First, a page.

Tag Archives: albums

Friday Photo Blogging: a year in music CDs

As should be apparent already to regular readers, I get sent a lot of CDs these days. Here are just some of them:

A year in music reviewing

That’s about a third of the albums I’ve been sent to review in the last year – the third that I’m actually interested in keeping, naturally. The others will be migrating their way to second hand shops some time in the new year.

I’m quite astonished at myself, really – if you count pieces pending publication, I’ve written well over 200 pieces of music journalism in the last year. Crikey.

As the above isn’t really a very creative photograph, you can have a bonus shot from the gig I went to last Sunday (I know, I’m too good to you):

Not Advised - live at The Alma Arms, Portsmouth

That’s Ash from Southampton pop-punk band Not Advised, who is probably most unimpressed by me not only capturing a great gurning moment, but plastering it on my review of the show at The Dreaded Press.

There’s an interview with the band, too. Not my normal cup of tea, music-wise, but a damn fine live act and a lovely bunch of lads to boot.

I remember being that full of enthusiasm once – perhaps if I hang around young musicians more I’ll rediscover the secret!*


Writing about music

I’ve pre-empted some of my music hack news above, but it’s been a busy week nonetheless.

Work continues to gather for The Dreaded Press, which is great news – I’m immensely chuffed that tomorrow (at very short notice) I’m interviewing the infamous Ginger, frontman of The Wildhearts and pathological side-project creator. Which is going to be awesome.

Hey, my interview with David Yow went live, in case you didn’t notice. I’m rather pleased with it (though Morrissey’s lawyers may be less so) – here’s a teaser quote:

“That’s the thing — I can handle eating nothing but baked potatoes and baked beans for a week, if that means that every night I get to get totally f*cked up and sleep with some slut who I never met before and will never speak to again, y’know?”

There’s no slacking for me next week either – Monday sees me reviewing Minus The Bear, and later in the week I’m interviewing Benedict Hayes of Enochian Theory for The Dreaded Press.

That last one is a bit of a cheat, in that I know Ben of old (local chap, lovely fellow, very tall, Cornish, mad), but his band are doing the brave new “start your own label and go it alone” thing, and I think it’ll be interesting to talk about the hows, whys and wherefores.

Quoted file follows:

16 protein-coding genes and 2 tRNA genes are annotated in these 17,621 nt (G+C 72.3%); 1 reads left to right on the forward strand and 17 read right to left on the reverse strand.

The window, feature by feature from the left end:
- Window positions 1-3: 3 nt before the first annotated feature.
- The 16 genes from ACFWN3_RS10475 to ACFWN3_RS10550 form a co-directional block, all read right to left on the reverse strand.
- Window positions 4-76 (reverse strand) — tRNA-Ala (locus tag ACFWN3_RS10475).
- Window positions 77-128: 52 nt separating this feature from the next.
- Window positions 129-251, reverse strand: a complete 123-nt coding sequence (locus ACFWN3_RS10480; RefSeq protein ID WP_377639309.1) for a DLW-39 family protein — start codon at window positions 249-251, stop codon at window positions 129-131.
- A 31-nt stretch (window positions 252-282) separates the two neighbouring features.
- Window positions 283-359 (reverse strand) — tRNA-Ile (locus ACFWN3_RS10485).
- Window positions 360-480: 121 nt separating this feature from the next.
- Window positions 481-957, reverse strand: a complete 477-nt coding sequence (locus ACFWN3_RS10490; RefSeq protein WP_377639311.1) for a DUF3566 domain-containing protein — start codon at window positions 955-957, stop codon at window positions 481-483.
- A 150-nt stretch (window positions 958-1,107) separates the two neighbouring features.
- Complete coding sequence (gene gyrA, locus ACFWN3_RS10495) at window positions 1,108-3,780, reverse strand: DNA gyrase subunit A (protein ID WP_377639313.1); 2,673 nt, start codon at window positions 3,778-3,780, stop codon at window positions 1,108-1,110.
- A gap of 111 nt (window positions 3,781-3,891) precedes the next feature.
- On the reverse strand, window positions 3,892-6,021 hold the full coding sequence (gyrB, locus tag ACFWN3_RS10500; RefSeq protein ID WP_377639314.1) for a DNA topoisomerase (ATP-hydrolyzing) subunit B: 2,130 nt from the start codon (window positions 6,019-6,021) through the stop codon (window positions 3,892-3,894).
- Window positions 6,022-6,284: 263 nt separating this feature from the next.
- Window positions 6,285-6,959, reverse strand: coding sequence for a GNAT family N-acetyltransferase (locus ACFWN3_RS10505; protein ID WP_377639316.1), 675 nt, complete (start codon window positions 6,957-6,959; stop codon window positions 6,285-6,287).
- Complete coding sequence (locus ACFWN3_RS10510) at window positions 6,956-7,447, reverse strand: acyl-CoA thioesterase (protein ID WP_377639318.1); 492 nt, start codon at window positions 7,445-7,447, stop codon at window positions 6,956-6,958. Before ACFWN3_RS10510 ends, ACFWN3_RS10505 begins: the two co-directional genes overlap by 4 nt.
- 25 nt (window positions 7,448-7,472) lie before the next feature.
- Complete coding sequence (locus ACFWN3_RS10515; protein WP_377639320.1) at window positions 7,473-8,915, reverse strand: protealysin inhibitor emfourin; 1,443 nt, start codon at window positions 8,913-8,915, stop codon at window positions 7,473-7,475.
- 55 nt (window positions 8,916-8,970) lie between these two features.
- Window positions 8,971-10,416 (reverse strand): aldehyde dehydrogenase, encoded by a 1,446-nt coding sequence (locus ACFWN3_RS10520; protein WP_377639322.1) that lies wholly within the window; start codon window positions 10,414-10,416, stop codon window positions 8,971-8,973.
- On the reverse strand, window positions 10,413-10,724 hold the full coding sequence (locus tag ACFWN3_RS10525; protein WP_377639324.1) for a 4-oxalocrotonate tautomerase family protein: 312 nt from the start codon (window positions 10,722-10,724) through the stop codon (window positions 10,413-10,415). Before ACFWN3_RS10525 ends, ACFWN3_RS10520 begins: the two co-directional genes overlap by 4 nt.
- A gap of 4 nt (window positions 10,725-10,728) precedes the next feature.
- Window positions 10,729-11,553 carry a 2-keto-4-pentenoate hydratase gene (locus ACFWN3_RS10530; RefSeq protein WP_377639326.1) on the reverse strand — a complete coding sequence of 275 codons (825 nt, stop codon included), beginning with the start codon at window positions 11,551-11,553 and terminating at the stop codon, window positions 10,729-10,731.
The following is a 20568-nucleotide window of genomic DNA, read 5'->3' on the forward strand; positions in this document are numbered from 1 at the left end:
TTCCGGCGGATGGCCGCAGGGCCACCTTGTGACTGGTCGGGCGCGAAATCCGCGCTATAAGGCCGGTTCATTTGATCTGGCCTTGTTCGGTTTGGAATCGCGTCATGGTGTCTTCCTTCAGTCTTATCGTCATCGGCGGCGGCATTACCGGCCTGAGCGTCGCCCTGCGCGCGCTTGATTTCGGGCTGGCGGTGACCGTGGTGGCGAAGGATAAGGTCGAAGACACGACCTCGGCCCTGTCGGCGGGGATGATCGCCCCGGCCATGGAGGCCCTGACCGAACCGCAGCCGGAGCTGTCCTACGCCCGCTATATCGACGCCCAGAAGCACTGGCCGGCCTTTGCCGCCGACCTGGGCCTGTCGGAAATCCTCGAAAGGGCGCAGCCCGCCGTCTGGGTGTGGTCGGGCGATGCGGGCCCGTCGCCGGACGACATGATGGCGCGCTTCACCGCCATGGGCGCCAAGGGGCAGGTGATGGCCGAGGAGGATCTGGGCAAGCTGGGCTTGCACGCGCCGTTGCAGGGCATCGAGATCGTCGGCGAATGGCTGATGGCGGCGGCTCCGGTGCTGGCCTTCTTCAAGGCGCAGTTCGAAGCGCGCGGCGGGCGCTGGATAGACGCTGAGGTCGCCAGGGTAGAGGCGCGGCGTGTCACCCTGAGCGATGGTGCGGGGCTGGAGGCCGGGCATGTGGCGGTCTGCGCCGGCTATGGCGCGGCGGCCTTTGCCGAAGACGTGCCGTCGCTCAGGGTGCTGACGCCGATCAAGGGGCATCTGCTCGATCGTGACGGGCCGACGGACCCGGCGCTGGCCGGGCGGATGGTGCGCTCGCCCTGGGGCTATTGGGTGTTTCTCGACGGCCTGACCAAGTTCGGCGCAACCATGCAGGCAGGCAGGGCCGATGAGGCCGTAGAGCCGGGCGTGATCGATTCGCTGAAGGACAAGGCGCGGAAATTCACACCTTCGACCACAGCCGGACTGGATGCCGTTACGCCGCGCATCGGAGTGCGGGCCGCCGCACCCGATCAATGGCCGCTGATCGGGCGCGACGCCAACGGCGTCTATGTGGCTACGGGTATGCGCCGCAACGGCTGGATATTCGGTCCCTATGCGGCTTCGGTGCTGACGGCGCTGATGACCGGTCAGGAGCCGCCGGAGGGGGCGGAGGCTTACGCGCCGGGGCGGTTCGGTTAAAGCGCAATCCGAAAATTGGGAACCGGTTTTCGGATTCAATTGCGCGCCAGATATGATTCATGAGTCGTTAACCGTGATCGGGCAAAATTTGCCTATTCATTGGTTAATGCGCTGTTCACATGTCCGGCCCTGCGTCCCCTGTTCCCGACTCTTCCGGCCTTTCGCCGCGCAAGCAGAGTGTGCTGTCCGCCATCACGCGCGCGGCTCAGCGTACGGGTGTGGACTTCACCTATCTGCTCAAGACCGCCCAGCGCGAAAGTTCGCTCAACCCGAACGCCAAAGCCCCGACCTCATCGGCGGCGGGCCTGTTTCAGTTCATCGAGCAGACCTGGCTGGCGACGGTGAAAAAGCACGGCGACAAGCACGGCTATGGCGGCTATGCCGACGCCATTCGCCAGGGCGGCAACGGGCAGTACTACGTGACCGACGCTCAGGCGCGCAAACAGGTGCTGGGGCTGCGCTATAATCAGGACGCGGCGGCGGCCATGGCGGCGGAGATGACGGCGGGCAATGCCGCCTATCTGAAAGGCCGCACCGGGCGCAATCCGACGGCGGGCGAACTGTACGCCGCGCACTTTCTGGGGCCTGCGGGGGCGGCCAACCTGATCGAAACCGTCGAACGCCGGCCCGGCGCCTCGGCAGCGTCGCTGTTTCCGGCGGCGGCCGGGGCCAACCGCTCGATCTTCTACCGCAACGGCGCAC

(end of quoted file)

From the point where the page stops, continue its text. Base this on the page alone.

Still waiting on the replies from Henry Rollins, and just entered into negotiations (read as “pleading begging emails”) to arrange an interview with Bob Mould (Hüsker Dü, Sugar) some time early next year.

Writing about books

Haven’t actually done any reviewing of books this week, having been instead concentrating on actually reading books instead, which has been very pleasant – I’d forgotten what it’s like to read a book by choice.

However, it appears the note-taking habit is now thoroughly ingrained … so my ARC of Stross’s Halting State is now festooned with post-it markers, as has become my tradition. I think I’ll probably review it anyway – it’s a strong novel with some good talking points, and it’s not like there’s any shortage of places to publish it.

Writing about other stuff

Also minimal. My excuse here is that I’m still doing the self-tuition thing with XHTML and CSS, which is a slower and more frustrating process than I’d like. But hey, when was learning something worth knowing ever easy, right?

Books and magazines seen

Only one confirmed literary arrival this week, namely my latest assignment for Vector in the form of Swiftly by Adam Roberts**, which I’m pleased about – Roberts is a challenging read, but that’s half the appeal for me. Although this is one of his works that bolts on to a literary classic – in this case, Gulliver’s Travels – which leaves me in a bit of a bind.

Yes, I’m ashamed to admit it, but I’ve never actually read Gulliver’s Travels (though I know a fair bit about its content by inference). Methinks a trip to Project Gutenburg is in order if I want to do this one justice.

There may be more titles that should have arrived this week – if the “you were out” red card from the Post Office is anything to go by – but as it’s the (allegedly) festive season, I can’t go and check until tomorrow because they’re busier than usual. Selah.

Coda

Another high-velocity week has hurtled by. As much as I loathe [the holiday that shall remain nameless], I’m looking forward to having some downtime just so I can recover from what has felt like twelve months of relentless acceleration. Having discovered that my mother now has wi-fi at her house (w00t!), I should be able to finish up a lot of back-burner stuff in time for the new year.

Of course, we all know the saying about best-laid plans, so I’m not going to make any bets just yet. If I can just get some fiction writing done and develop a pre-emptive stock of Friday Flash I’ll be a happy man. Anything else will just be gravy. Mmmm. Gravy.

And talking of gravy, my tongue pines for the taste of cumin and other Eastern spices, which means I should be making tracks toward the Temple Of Culinary Delights and make my obeisance at the altar of The Friday Curry.

So have a good weekend yourselves, ladies and gents, and stay warm. Hasta luego!


[* Or get arrested on suspicion of more dubious motives, maybe.]